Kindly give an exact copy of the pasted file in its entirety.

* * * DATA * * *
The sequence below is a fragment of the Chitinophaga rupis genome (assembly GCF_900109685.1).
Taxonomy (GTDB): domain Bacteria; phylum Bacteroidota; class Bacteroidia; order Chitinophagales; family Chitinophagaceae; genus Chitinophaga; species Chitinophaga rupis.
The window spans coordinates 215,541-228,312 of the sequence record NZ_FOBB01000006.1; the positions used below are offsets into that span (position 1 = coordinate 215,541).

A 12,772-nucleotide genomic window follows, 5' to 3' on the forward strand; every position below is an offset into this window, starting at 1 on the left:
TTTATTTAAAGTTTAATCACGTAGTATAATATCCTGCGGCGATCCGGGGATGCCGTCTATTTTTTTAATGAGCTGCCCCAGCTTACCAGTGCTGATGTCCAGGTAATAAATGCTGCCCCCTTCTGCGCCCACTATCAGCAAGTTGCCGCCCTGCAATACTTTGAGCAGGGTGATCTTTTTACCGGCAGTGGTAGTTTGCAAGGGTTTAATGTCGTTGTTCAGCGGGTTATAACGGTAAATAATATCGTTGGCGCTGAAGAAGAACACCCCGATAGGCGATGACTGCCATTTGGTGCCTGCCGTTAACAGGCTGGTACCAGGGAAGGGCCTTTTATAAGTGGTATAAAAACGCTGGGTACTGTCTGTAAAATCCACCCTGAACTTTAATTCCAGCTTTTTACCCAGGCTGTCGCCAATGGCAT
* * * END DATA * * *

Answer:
The sequence below is a fragment of the Chitinophaga rupis genome (assembly GCF_900109685.1).
Taxonomy (GTDB): domain Bacteria; phylum Bacteroidota; class Bacteroidia; order Chitinophagales; family Chitinophagaceae; genus Chitinophaga; species Chitinophaga rupis.
The window spans coordinates 215,541-228,312 of the sequence record NZ_FOBB01000006.1; the positions used below are offsets into that span (position 1 = coordinate 215,541).

A 12,772-nucleotide genomic window follows, 5' to 3' on the forward strand; every position below is an offset into this window, starting at 1 on the left:
TTTATTTAAAGTTTAATCACGTAGTATAATATCCTGCGGCGATCCGGGGATGCCGTCTATTTTTTTAATGAGCTGCCCCAGCTTACCAGTGCTGATGTCCAGGTAATAAATGCTGCCCCCTTCTGCGCCCACTATCAGCAAGTTGCCGCCCTGCAATACTTTGAGCAGGGTGATCTTTTTACCGGCAGTGGTAGTTTGCAAGGGTTTAATGTCGTTGTTCAGCGGGTTATAACGGTAAATAATATCGTTGGCGCTGAAGAAGAACACCCCGATAGGCGATGACTGCCATTTGGTGCCTGCCGTTAACAGGCTGGTACCAGGGAAGGGCCTTTTATAAGTGGTATAAAAACGCTGGGTACTGTCTGTAAAATCCACCCTGAACTTTAATTCCAGCTTTTTACCCAGGCTGTCGCCAATGGCAT